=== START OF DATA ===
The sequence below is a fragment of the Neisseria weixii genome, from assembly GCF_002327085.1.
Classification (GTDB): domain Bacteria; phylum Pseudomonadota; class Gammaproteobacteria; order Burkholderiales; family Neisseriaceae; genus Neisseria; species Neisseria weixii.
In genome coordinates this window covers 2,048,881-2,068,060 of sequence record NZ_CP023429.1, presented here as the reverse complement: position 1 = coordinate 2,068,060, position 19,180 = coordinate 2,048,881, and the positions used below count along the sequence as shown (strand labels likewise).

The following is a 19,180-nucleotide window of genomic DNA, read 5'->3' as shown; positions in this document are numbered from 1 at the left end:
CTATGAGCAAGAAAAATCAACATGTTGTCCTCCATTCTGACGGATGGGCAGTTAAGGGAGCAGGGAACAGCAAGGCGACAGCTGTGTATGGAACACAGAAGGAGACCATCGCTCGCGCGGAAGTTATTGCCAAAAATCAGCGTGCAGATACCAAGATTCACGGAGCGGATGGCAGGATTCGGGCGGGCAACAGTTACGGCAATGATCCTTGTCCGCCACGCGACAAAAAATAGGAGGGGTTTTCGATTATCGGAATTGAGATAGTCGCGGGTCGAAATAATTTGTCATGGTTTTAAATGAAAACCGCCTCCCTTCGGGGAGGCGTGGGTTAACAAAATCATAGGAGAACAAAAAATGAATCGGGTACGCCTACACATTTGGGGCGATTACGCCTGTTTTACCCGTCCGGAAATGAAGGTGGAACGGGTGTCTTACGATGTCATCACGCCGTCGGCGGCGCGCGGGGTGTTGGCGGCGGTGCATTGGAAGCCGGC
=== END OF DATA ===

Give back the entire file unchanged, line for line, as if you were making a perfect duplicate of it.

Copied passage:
The sequence below is a fragment of the Neisseria weixii genome, from assembly GCF_002327085.1.
Classification (GTDB): domain Bacteria; phylum Pseudomonadota; class Gammaproteobacteria; order Burkholderiales; family Neisseriaceae; genus Neisseria; species Neisseria weixii.
In genome coordinates this window covers 2,048,881-2,068,060 of sequence record NZ_CP023429.1, presented here as the reverse complement: position 1 = coordinate 2,068,060, position 19,180 = coordinate 2,048,881, and the positions used below count along the sequence as shown (strand labels likewise).

The following is a 19,180-nucleotide window of genomic DNA, read 5'->3' as shown; positions in this document are numbered from 1 at the left end:
CTATGAGCAAGAAAAATCAACATGTTGTCCTCCATTCTGACGGATGGGCAGTTAAGGGAGCAGGGAACAGCAAGGCGACAGCTGTGTATGGAACACAGAAGGAGACCATCGCTCGCGCGGAAGTTATTGCCAAAAATCAGCGTGCAGATACCAAGATTCACGGAGCGGATGGCAGGATTCGGGCGGGCAACAGTTACGGCAATGATCCTTGTCCGCCACGCGACAAAAAATAGGAGGGGTTTTCGATTATCGGAATTGAGATAGTCGCGGGTCGAAATAATTTGTCATGGTTTTAAATGAAAACCGCCTCCCTTCGGGGAGGCGTGGGTTAACAAAATCATAGGAGAACAAAAAATGAATCGGGTACGCCTACACATTTGGGGCGATTACGCCTGTTTTACCCGTCCGGAAATGAAGGTGGAACGGGTGTCTTACGATGTCATCACGCCGTCGGCGGCGCGCGGGGTGTTGGCGGCGGTGCATTGGAAGCCGGC